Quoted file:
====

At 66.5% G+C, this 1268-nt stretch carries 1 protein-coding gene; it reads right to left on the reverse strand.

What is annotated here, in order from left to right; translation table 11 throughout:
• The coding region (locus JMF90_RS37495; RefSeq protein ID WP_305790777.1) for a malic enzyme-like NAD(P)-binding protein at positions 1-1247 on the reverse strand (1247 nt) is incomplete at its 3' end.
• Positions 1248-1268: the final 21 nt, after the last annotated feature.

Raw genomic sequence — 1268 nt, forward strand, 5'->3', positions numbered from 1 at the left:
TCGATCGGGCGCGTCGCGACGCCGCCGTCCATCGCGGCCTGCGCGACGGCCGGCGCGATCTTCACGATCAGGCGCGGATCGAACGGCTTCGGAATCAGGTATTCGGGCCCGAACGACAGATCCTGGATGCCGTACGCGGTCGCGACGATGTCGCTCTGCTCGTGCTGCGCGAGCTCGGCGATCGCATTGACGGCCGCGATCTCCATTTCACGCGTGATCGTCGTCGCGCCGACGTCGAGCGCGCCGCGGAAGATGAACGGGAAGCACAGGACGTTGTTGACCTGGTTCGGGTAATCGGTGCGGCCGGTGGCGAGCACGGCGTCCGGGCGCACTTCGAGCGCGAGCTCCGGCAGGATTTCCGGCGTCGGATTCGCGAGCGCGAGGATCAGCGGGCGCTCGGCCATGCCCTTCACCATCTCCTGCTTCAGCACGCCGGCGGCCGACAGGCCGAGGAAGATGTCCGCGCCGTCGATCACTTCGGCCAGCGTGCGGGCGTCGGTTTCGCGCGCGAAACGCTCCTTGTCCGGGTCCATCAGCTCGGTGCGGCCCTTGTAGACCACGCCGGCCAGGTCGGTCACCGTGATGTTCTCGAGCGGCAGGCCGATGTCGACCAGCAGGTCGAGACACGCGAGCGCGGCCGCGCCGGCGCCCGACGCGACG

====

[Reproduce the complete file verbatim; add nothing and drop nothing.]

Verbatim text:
At 66.5% G+C, this 1268-nt stretch carries 1 protein-coding gene; it reads right to left on the reverse strand.

What is annotated here, in order from left to right; translation table 11 throughout:
• The coding region (locus JMF90_RS37495; RefSeq protein ID WP_305790777.1) for a malic enzyme-like NAD(P)-binding protein at positions 1-1247 on the reverse strand (1247 nt) is incomplete at its 3' end.
• Positions 1248-1268: the final 21 nt, after the last annotated feature.

Raw genomic sequence — 1268 nt, forward strand, 5'->3', positions numbered from 1 at the left:
TCGATCGGGCGCGTCGCGACGCCGCCGTCCATCGCGGCCTGCGCGACGGCCGGCGCGATCTTCACGATCAGGCGCGGATCGAACGGCTTCGGAATCAGGTATTCGGGCCCGAACGACAGATCCTGGATGCCGTACGCGGTCGCGACGATGTCGCTCTGCTCGTGCTGCGCGAGCTCGGCGATCGCATTGACGGCCGCGATCTCCATTTCACGCGTGATCGTCGTCGCGCCGACGTCGAGCGCGCCGCGGAAGATGAACGGGAAGCACAGGACGTTGTTGACCTGGTTCGGGTAATCGGTGCGGCCGGTGGCGAGCACGGCGTCCGGGCGCACTTCGAGCGCGAGCTCCGGCAGGATTTCCGGCGTCGGATTCGCGAGCGCGAGGATCAGCGGGCGCTCGGCCATGCCCTTCACCATCTCCTGCTTCAGCACGCCGGCGGCCGACAGGCCGAGGAAGATGTCCGCGCCGTCGATCACTTCGGCCAGCGTGCGGGCGTCGGTTTCGCGCGCGAAACGCTCCTTGTCCGGGTCCATCAGCTCGGTGCGGCCCTTGTAGACCACGCCGGCCAGGTCGGTCACCGTGATGTTCTCGAGCGGCAGGCCGATGTCGACCAGCAGGTCGAGACACGCGAGCGCGGCCGCGCCGGCGCCCGACGCGACG